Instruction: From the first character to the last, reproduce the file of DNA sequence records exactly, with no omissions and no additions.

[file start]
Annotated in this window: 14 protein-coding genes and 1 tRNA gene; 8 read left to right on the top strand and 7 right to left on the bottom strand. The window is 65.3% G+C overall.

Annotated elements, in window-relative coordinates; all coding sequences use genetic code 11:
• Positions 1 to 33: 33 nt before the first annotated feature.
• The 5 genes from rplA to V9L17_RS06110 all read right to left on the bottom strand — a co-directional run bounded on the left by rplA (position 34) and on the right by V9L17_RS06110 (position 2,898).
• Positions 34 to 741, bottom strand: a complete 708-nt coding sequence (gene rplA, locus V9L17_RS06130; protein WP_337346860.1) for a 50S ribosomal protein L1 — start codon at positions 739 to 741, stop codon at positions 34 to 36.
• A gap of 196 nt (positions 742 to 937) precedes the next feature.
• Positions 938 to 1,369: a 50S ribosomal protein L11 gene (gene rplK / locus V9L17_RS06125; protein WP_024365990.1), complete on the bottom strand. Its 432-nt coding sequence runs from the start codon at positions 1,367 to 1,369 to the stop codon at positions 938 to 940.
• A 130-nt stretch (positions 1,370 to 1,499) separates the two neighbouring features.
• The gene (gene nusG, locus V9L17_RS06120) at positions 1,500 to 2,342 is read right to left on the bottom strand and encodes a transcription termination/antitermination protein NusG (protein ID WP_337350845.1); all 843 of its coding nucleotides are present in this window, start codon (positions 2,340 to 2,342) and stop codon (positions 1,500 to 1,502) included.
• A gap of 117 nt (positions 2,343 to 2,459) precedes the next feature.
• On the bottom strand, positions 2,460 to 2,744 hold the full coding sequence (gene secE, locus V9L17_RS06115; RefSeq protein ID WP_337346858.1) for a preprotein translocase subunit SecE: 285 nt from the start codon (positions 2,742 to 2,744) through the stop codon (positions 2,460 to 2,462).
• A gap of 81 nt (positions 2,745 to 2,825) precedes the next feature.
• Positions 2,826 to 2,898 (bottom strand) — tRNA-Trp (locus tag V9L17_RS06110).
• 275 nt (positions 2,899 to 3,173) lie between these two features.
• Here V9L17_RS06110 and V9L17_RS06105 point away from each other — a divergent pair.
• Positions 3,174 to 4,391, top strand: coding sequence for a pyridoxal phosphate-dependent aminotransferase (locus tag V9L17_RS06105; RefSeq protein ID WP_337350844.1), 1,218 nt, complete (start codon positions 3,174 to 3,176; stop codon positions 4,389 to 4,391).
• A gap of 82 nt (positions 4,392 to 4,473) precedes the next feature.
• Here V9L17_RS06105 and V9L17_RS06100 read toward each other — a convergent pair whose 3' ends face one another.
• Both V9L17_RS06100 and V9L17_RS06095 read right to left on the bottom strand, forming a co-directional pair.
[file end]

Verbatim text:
Annotated in this window: 14 protein-coding genes and 1 tRNA gene; 8 read left to right on the top strand and 7 right to left on the bottom strand. The window is 65.3% G+C overall.

Annotated elements, in window-relative coordinates; all coding sequences use genetic code 11:
• Positions 1 to 33: 33 nt before the first annotated feature.
• The 5 genes from rplA to V9L17_RS06110 all read right to left on the bottom strand — a co-directional run bounded on the left by rplA (position 34) and on the right by V9L17_RS06110 (position 2,898).
• Positions 34 to 741, bottom strand: a complete 708-nt coding sequence (gene rplA, locus V9L17_RS06130; protein WP_337346860.1) for a 50S ribosomal protein L1 — start codon at positions 739 to 741, stop codon at positions 34 to 36.
• A gap of 196 nt (positions 742 to 937) precedes the next feature.
• Positions 938 to 1,369: a 50S ribosomal protein L11 gene (gene rplK / locus V9L17_RS06125; protein WP_024365990.1), complete on the bottom strand. Its 432-nt coding sequence runs from the start codon at positions 1,367 to 1,369 to the stop codon at positions 938 to 940.
• A 130-nt stretch (positions 1,370 to 1,499) separates the two neighbouring features.
• The gene (gene nusG, locus V9L17_RS06120) at positions 1,500 to 2,342 is read right to left on the bottom strand and encodes a transcription termination/antitermination protein NusG (protein ID WP_337350845.1); all 843 of its coding nucleotides are present in this window, start codon (positions 2,340 to 2,342) and stop codon (positions 1,500 to 1,502) included.
• A gap of 117 nt (positions 2,343 to 2,459) precedes the next feature.
• On the bottom strand, positions 2,460 to 2,744 hold the full coding sequence (gene secE, locus V9L17_RS06115; RefSeq protein ID WP_337346858.1) for a preprotein translocase subunit SecE: 285 nt from the start codon (positions 2,742 to 2,744) through the stop codon (positions 2,460 to 2,462).
• A gap of 81 nt (positions 2,745 to 2,825) precedes the next feature.
• Positions 2,826 to 2,898 (bottom strand) — tRNA-Trp (locus tag V9L17_RS06110).
• 275 nt (positions 2,899 to 3,173) lie between these two features.
• Here V9L17_RS06110 and V9L17_RS06105 point away from each other — a divergent pair.
• Positions 3,174 to 4,391, top strand: coding sequence for a pyridoxal phosphate-dependent aminotransferase (locus tag V9L17_RS06105; RefSeq protein ID WP_337350844.1), 1,218 nt, complete (start codon positions 3,174 to 3,176; stop codon positions 4,389 to 4,391).
• A gap of 82 nt (positions 4,392 to 4,473) precedes the next feature.
• Here V9L17_RS06105 and V9L17_RS06100 read toward each other — a convergent pair whose 3' ends face one another.
• Both V9L17_RS06100 and V9L17_RS06095 read right to left on the bottom strand, forming a co-directional pair.